It’s not against the rules for the superdelegates to change their minds, and voters are of course within our rights to try to get our representative superdelegates to vote our way, but for a group of self-described progressives to espouse the hyperbolic language in the MoveOn petition, while failing to put forth a peep about the other counterdemocratic tendencies of the entire nominating process, rings hollow. I’ve been a member of MoveOn since 2004, and I’ve long defended their tactics even when I wasn’t sure I agreed, but this strikes me as a cold effort to take advantage of an undemocratic system to help their candidate. It’s bloody-minded circular reasoning: we don’t like vicious party politics with unfair rules, so we want to use party politics to change the totally unfair rules in the middle of the game. Which is – y’all saw this coming – also totally unfair.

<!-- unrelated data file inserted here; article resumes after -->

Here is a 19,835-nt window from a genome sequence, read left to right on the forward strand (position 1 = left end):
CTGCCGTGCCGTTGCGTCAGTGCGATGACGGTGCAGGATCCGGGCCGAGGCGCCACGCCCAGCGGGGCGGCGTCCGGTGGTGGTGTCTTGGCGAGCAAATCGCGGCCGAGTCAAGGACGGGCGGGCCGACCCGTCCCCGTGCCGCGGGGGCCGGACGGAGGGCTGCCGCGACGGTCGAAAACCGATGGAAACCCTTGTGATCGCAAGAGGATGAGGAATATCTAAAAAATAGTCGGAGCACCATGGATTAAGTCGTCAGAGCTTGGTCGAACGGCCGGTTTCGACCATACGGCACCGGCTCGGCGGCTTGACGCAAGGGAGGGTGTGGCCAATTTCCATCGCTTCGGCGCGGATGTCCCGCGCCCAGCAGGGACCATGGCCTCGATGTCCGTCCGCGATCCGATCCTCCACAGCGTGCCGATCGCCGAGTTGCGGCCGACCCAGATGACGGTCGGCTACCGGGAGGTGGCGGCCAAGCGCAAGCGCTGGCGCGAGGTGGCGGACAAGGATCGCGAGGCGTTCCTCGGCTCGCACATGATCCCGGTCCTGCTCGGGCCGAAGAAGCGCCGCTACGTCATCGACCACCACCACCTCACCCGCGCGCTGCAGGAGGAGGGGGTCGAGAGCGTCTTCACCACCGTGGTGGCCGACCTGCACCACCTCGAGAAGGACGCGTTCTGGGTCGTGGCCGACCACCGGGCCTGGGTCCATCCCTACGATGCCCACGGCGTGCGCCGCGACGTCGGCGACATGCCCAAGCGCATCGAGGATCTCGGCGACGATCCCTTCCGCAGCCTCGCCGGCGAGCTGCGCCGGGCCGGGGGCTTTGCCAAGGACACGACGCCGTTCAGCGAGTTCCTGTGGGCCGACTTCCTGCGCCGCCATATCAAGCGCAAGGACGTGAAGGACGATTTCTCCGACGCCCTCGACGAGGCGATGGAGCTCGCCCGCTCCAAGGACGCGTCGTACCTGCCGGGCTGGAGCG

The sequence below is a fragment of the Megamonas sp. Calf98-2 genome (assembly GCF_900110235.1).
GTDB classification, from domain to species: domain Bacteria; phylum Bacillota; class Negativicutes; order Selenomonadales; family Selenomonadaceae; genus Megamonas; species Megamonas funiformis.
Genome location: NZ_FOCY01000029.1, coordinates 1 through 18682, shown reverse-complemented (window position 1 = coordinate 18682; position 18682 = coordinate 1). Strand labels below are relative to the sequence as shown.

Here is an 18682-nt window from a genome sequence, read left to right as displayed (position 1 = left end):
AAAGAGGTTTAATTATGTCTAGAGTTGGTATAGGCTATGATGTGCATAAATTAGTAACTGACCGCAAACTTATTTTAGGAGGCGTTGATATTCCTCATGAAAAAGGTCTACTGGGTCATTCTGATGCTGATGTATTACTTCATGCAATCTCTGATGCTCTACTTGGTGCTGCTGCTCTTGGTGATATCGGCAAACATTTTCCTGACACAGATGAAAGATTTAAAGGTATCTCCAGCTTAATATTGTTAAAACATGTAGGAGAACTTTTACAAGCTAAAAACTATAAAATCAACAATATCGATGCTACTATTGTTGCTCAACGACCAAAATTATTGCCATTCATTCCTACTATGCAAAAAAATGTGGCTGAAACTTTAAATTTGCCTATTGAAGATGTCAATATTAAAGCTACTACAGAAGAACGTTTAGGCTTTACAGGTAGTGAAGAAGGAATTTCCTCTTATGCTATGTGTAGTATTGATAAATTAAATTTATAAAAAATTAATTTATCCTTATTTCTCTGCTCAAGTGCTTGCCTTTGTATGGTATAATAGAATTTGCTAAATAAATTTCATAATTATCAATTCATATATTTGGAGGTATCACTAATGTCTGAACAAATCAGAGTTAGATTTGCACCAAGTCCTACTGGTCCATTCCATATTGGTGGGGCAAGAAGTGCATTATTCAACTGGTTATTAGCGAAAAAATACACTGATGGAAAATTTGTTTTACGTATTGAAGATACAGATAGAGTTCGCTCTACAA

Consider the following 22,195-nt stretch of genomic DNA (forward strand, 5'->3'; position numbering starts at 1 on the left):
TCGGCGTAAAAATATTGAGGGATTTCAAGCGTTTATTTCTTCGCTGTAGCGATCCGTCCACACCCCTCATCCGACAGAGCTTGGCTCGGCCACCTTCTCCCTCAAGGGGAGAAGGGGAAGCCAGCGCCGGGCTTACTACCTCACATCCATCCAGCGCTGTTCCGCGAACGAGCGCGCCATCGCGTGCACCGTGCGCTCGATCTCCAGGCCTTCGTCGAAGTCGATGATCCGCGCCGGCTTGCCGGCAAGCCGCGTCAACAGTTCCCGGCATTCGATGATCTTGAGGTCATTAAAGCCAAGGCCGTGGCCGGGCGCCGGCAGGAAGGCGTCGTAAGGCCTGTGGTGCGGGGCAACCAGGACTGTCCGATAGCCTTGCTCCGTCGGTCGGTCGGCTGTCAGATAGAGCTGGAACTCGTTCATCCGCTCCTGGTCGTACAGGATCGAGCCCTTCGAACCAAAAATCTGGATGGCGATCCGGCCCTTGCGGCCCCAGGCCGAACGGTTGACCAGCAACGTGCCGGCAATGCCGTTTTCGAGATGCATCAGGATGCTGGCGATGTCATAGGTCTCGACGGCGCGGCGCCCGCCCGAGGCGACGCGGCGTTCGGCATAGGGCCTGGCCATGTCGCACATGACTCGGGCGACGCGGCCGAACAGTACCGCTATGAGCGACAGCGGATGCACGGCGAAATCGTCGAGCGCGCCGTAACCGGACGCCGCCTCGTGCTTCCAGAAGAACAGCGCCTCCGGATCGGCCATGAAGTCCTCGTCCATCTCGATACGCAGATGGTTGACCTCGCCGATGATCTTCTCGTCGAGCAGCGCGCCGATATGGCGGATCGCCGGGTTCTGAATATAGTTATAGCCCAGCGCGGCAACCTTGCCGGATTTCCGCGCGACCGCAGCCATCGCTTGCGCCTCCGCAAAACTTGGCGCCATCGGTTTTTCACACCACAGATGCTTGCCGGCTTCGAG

Another important thing to remember is that the superdelegates are powerful because this election is close.  Roughly half of Democratic voters prefer Senator Clinton, and roughly half prefer Obama.  The vast majority of us like both.  There’s no true Solomonic way to split this fairly.

So I’m fuming about this to begin with, when my mind catches on that word “establishment.”